The 411 on the Chronic Lung Dis­ease Killing Cana­dian Women

Reader's Digest (Canada) - - World of Medicine - D.F. Mc­Court

Chronic Ob­struc­tive Pul­monary Dis­ease (COPD) is a de­struc­tive and ir­re­versible lung con­di­tion in which the air­ways be­come blocked, mak­ing it dif­fi­cult to breathe. When left un­treated, COPD has a se­ri­ous im­pact on qual­ity of life and can of­ten be fa­tal. Although long seen as pri­mar­ily af­fect­ing men, re­cent years have seen a grow­ing COPD epi­demic among Cana­dian women, to the point where its mor­tal­ity rate now ex­ceeds that of breast can­cer. Here are five sim­ple tips to help man­age the dis­ease.

Ask your doc­tor for a lung func­tion test

“We make a di­ag­no­sis based on symp­toms and risk fac­tors and then a lung func­tion test,” says fam­ily physi­cian Dr. Alan Ka­plan, Chair­per­son of the Fam­ily Physi­cian Air­ways Group of Canada. “As a pa­tient you should never ac­cept a COPD di­ag­no­sis with­out a lung func­tion test.”

Avoid cig­a­rette smoke

“Smok­ing ces­sa­tion is a must,” says Lisa Thibeault, Cer­ti­fied Res­pi­ra­tory Ed­u­ca­tor and Res­pi­ra­tory Ther­a­pist. “If you get a di­ag­no­sis of COPD and you con­tinue to smoke, the pro­gres­sion of the dis­ease will be much faster.”

Prac­tice healthy life­style habits

“By mak­ing your body health­ier, you can do more with the lung func­tion you have — even if your lungs don’t work well,” says Dr. Ka­plan. “That’s the prin­ci­ple of pul­monary re­ha­bil­i­ta­tion, which can do as much for your qual­ity of life as med­i­ca­tions.”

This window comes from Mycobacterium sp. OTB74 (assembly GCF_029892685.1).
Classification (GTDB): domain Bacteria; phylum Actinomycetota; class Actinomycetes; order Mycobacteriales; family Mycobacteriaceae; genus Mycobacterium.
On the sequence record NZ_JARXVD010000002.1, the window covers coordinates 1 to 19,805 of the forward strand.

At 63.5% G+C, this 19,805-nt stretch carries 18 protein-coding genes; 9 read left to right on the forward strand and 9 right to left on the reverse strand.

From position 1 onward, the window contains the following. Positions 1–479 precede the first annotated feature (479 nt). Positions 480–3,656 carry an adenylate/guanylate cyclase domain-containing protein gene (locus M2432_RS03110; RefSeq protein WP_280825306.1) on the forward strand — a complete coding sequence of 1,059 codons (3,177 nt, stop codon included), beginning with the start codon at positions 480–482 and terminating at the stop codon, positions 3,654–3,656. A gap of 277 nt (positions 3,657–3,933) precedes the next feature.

En­sure you’re tak­ing med­i­ca­tions prop­erly

“It’s im­por­tant to be ad­her­ent, mean­ing you take your med­i­ca­tions prop­erly and in the way they are pre­scribed,” says Dr. Ka­plan. “Also, make sure you’ve shown your in­haler tech­nique to your health care pro­fes­sional.” An AeroCham­ber Plus® mask or mouth­piece cham­ber can make it eas­ier to in­hale and de­liver the med­i­ca­tion to where it is needed in the lungs if you use an MDI (puffer).

Try drug-free de­vices as an ad­di­tional ther­apy

“There are non­phar­ma­co­log­i­cal in­ter­ven­tions for COPD, and one that re­ally stands out is the Aer­o­bika® OPEP de­vice,” says Thibeault. “It’s an un­med­i­cated de­vice that shakes the air­ways up, al­low­ing pa­tients to get rid of the mu­cous that is ac­cu­mu­lat­ing in their lungs. We have re­cent stud­ies show­ing that proper use of the de­vice can im­prove breath­ing and qual­ity of life, re­duce COPD flare-ups, and even re­coup new ar­eas of the lungs that had pre­vi­ously been plugged by mu­cus.”

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